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US Legal Firm That Beat Big Tobacco Now Takes On SA Gold Miners

A US legal firm that helped invent mass-tort litigation in the  1970s by bringing action against asbestos makers and then taking on big tobacco in a litigation that resulted in a $246 billion settlement in 1998, is now spearheading the class action against South African gold miners, reports Bloomberg.

Responding to an appeal from South African lawyer Richard Spoor, the legal firm of Motley Rice LLC, based in Charleston, South Carolina took on the cases of South African miners suffering from silicosis and silicosis-induced tuberculosis.

The firm’s late co-founder Ron Motley is the lawyer who kicked off class action suits by taking on asbestos makers in the US. He then led the litigation against big tobacco that led to the spectacular payout. Co-founder Joseph Rice helped put together more than $12 billion in settlements of lawsuits against BP Plc over the 2010 Deepwater Horizon oil spill in the Gulf of Mexico.

It has taken many years, but the firm’s expertise in this field has finally begun to pay off. Last May, a Johannesburg judge certified miners and the families of deceased workers as a class, paving the way for South Africa’s biggest class-action suit.

While it is too early yet to speculate on the size of any payout, a recent settlement suggests it could run as high as $2 billion — 20 times the 2015 profit at the country’s biggest producer.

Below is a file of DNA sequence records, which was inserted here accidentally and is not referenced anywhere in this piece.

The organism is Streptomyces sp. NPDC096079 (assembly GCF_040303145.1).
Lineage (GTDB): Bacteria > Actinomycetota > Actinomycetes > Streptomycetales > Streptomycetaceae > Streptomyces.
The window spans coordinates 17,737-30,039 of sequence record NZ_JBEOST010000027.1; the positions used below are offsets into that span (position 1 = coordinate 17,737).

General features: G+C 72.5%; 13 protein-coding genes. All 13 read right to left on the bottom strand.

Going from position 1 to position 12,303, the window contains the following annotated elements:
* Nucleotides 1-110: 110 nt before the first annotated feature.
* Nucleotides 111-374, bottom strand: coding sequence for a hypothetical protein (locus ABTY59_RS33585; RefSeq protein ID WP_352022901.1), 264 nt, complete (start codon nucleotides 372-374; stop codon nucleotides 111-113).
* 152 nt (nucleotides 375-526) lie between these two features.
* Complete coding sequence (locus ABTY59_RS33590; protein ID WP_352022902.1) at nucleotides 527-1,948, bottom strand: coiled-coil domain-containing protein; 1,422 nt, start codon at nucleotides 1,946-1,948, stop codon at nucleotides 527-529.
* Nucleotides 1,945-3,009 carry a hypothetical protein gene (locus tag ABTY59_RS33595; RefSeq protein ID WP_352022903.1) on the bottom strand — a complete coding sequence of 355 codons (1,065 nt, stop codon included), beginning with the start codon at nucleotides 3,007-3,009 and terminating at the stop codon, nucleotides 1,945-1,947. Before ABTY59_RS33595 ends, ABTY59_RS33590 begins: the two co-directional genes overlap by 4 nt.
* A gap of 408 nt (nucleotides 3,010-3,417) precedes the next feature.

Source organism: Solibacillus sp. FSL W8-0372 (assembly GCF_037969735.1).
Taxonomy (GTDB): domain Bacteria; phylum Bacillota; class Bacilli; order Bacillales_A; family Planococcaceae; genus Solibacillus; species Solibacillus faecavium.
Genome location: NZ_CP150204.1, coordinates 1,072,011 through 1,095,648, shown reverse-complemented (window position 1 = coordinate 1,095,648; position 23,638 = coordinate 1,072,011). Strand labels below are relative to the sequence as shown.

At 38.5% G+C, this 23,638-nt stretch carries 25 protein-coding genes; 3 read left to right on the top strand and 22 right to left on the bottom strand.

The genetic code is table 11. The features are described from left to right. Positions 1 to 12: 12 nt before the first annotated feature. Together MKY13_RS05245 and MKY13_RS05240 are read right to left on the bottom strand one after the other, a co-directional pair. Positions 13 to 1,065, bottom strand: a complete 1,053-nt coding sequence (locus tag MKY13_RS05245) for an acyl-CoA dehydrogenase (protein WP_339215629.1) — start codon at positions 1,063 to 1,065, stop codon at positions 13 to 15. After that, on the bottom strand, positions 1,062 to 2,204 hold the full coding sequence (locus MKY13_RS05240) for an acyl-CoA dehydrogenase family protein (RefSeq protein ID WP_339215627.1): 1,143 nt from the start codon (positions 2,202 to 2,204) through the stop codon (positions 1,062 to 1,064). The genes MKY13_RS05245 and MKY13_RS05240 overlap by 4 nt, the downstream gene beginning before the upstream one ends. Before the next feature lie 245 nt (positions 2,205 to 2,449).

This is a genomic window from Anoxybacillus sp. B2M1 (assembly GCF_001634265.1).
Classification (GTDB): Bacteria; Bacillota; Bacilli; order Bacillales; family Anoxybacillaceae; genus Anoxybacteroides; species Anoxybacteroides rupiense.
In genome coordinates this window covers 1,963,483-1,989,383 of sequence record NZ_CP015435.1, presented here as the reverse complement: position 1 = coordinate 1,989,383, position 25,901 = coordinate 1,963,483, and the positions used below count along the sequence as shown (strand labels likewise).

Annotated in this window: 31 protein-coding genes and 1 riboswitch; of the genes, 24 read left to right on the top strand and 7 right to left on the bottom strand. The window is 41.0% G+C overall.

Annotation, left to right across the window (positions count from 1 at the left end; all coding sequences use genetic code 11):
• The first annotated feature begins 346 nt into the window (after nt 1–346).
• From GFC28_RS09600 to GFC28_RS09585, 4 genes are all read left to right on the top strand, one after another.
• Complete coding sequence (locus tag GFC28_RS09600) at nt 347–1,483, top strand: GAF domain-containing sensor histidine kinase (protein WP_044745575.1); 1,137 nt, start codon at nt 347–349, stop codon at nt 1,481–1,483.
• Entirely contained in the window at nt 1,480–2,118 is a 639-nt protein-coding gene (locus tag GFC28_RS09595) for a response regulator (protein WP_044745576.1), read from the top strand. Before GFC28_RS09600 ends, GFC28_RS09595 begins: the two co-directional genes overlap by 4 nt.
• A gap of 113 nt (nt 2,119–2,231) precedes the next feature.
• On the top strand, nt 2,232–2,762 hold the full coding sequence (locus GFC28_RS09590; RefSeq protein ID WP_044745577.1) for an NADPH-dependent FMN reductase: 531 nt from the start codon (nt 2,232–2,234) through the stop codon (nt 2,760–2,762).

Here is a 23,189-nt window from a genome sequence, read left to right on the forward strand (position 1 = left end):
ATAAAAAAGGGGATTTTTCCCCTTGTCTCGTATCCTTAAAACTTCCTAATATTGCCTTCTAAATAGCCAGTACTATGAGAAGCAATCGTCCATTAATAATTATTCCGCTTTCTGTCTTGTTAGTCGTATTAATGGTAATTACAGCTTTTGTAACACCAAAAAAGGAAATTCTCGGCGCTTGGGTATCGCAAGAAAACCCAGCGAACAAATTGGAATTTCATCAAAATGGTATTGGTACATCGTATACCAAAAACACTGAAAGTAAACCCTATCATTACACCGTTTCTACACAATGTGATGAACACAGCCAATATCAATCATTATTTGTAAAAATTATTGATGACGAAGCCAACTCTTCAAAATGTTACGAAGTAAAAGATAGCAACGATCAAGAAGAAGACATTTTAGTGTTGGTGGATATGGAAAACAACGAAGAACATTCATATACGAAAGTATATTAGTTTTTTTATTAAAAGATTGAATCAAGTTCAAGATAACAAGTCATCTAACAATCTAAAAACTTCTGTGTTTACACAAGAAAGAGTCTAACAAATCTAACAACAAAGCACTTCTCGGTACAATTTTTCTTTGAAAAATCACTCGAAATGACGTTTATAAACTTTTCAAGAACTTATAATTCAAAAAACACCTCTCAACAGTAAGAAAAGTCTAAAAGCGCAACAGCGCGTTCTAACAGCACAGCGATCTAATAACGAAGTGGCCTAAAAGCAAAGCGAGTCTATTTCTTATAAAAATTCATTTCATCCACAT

That would make it worth the lawyers’ investment. The winning attorneys will get either twice their normal fee or 15 percent of any award, South Africa’s High Court has ruled. Spoor has said that he would then reimburse Motley Rice’s costs and negotiate the split of the remainder.

Some 32 companies, which include AngloGold Ashanti Ltd., Harmony Gold Mining Co. and Sibanye Gold Ltd., are the defendants. While denying liability, the six biggest defendants say a "settlement that will be fair to the claimants and sustainable for the industry" is preferable to litigation that could take as long as 15 years, according to a joint statement by their Johannesburg-based spokesman Alan Fine of Russell & Associates.

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